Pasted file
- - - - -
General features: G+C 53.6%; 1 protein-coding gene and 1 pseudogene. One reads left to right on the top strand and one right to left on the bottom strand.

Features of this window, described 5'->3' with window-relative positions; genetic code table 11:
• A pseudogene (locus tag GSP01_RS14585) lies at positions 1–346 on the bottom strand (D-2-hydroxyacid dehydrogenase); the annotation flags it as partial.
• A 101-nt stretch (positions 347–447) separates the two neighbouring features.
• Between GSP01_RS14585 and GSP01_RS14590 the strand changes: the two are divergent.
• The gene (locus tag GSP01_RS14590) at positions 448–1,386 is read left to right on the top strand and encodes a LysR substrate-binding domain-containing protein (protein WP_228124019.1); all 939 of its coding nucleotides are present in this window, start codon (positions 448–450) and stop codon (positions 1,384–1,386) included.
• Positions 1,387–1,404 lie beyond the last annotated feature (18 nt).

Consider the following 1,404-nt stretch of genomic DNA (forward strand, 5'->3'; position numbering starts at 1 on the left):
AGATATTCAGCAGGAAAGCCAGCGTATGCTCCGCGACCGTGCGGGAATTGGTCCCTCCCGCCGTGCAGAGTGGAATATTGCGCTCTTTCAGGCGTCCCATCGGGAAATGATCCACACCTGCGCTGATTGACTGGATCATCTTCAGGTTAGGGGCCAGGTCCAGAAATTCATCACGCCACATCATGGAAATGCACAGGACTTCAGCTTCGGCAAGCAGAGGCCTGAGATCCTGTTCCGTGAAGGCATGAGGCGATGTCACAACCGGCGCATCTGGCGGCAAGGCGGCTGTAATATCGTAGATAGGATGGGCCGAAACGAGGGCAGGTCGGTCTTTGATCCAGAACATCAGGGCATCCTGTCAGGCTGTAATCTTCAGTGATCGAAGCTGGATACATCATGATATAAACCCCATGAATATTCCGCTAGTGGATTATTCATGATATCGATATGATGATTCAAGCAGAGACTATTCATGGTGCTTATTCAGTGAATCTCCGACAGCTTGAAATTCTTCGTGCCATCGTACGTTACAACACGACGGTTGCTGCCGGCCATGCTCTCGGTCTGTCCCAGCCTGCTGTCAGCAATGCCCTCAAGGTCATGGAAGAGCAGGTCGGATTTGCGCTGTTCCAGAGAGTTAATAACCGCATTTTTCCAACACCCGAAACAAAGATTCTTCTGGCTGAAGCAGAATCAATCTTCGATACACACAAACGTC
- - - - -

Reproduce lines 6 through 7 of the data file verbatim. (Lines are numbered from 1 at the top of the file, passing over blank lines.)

• The gene (locus tag GSP01_RS14590) at positions 448–1,386 is read left to right on the top strand and encodes a LysR substrate-binding domain-containing protein (protein WP_228124019.1); all 939 of its coding nucleotides are present in this window, start codon (positions 448–450) and stop codon (positions 1,384–1,386) included.
• Positions 1,387–1,404 lie beyond the last annotated feature (18 nt).